In an interview with Der Standard newspaper, University of Vienna professor Theo Öhlinger also said that two of the complaints in the 150-page document filed with the constitutional court were “very serious”.
One of those complaints is about postal votes being counted in some places by municipal officers rather than the electoral commission as a whole.
Öhlinger added that it was also a serious concern that interim results were being published online before the polling stations had closed.
The run-off presidential election on May 22nd was won by the independent Alexander Van der Bellen, the former leader of the Green party, who defeated the anti-immigration Freedom Party candidate Norbert Hofer by a margin of only 30,863 votes.
Preliminary results on the Sunday initially suggested Hofer had a slight lead, but after 700,000 postal votes were counted, Van der Bellen came out in front in the end with a slim 0.6% lead.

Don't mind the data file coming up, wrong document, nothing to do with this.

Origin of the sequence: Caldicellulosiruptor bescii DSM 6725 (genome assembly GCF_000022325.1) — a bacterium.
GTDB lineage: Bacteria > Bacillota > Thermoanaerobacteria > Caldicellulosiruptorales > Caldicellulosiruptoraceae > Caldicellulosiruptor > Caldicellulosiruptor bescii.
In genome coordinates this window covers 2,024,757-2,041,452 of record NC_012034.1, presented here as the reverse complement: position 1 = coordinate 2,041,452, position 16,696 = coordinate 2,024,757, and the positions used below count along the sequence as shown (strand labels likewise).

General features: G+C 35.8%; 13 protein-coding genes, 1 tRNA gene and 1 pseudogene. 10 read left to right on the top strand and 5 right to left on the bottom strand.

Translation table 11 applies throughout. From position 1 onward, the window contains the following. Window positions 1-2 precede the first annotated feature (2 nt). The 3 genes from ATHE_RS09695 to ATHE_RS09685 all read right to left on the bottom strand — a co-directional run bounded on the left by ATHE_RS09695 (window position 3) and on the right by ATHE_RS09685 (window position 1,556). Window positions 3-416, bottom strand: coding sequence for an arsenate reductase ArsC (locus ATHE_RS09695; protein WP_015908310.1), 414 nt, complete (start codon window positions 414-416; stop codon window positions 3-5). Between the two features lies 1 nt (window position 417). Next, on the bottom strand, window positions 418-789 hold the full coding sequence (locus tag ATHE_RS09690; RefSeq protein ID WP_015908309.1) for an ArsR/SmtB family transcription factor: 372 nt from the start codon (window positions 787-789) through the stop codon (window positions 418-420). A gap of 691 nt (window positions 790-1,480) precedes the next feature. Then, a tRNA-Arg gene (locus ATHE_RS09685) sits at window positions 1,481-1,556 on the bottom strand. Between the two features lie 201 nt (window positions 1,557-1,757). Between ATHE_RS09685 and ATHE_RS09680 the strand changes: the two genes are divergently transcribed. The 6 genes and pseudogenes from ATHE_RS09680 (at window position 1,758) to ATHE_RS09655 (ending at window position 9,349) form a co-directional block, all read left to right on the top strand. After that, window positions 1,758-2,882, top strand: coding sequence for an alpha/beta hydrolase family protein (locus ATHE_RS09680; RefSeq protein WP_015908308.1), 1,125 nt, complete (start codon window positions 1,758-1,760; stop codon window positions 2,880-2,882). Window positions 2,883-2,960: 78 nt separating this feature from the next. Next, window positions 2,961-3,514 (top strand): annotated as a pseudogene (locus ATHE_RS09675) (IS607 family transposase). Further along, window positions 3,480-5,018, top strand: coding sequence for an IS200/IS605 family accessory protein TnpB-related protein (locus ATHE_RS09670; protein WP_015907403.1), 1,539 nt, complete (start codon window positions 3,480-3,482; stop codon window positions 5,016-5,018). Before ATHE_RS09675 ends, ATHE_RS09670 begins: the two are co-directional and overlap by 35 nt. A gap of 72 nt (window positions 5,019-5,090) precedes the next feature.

The election was one of the tightest in Austria's history and in the weeks following some Freedom Party politicians and their supporters complained of irregularities, including the fact that postal votes had been counted too early.
After the party leader Heinz-Christian Strache filed an official complaint last Wednesday, the constitutional court has until July 6th to decide if the challenge can be upheld.
Öhlinger believes the court would not recall the election if the irregularities did not look like they would influence the result but “as soon as it approaches 30,000, the election would probably be repeated”.
Although he previously thought this would be unlikely, the professor added that now he has now “revised this opinion”.